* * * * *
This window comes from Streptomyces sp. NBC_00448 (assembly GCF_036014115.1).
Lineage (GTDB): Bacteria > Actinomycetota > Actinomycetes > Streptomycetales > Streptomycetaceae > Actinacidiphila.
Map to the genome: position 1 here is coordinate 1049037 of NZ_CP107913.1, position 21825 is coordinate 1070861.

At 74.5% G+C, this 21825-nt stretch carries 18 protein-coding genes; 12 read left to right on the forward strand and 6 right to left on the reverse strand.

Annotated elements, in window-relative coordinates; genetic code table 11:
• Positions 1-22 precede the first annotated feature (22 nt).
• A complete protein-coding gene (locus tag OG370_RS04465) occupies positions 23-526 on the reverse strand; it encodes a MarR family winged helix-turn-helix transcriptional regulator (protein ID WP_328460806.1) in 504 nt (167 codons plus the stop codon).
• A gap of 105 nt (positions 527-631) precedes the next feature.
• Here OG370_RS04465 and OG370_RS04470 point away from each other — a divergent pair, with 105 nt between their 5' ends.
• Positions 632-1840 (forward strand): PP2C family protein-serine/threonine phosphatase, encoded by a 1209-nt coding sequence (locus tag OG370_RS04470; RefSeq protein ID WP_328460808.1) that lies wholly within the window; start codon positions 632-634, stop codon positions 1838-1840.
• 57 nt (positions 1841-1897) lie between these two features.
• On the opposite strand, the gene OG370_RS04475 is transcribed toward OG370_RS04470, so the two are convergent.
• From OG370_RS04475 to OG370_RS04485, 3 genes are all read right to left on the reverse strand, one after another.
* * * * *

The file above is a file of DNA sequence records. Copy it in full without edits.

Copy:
This window comes from Streptomyces sp. NBC_00448 (assembly GCF_036014115.1).
Lineage (GTDB): Bacteria > Actinomycetota > Actinomycetes > Streptomycetales > Streptomycetaceae > Actinacidiphila.
Map to the genome: position 1 here is coordinate 1049037 of NZ_CP107913.1, position 21825 is coordinate 1070861.

At 74.5% G+C, this 21825-nt stretch carries 18 protein-coding genes; 12 read left to right on the forward strand and 6 right to left on the reverse strand.

Annotated elements, in window-relative coordinates; genetic code table 11:
• Positions 1-22 precede the first annotated feature (22 nt).
• A complete protein-coding gene (locus tag OG370_RS04465) occupies positions 23-526 on the reverse strand; it encodes a MarR family winged helix-turn-helix transcriptional regulator (protein ID WP_328460806.1) in 504 nt (167 codons plus the stop codon).
• A gap of 105 nt (positions 527-631) precedes the next feature.
• Here OG370_RS04465 and OG370_RS04470 point away from each other — a divergent pair, with 105 nt between their 5' ends.
• Positions 632-1840 (forward strand): PP2C family protein-serine/threonine phosphatase, encoded by a 1209-nt coding sequence (locus tag OG370_RS04470; RefSeq protein ID WP_328460808.1) that lies wholly within the window; start codon positions 632-634, stop codon positions 1838-1840.
• 57 nt (positions 1841-1897) lie between these two features.
• On the opposite strand, the gene OG370_RS04475 is transcribed toward OG370_RS04470, so the two are convergent.
• From OG370_RS04475 to OG370_RS04485, 3 genes are all read right to left on the reverse strand, one after another.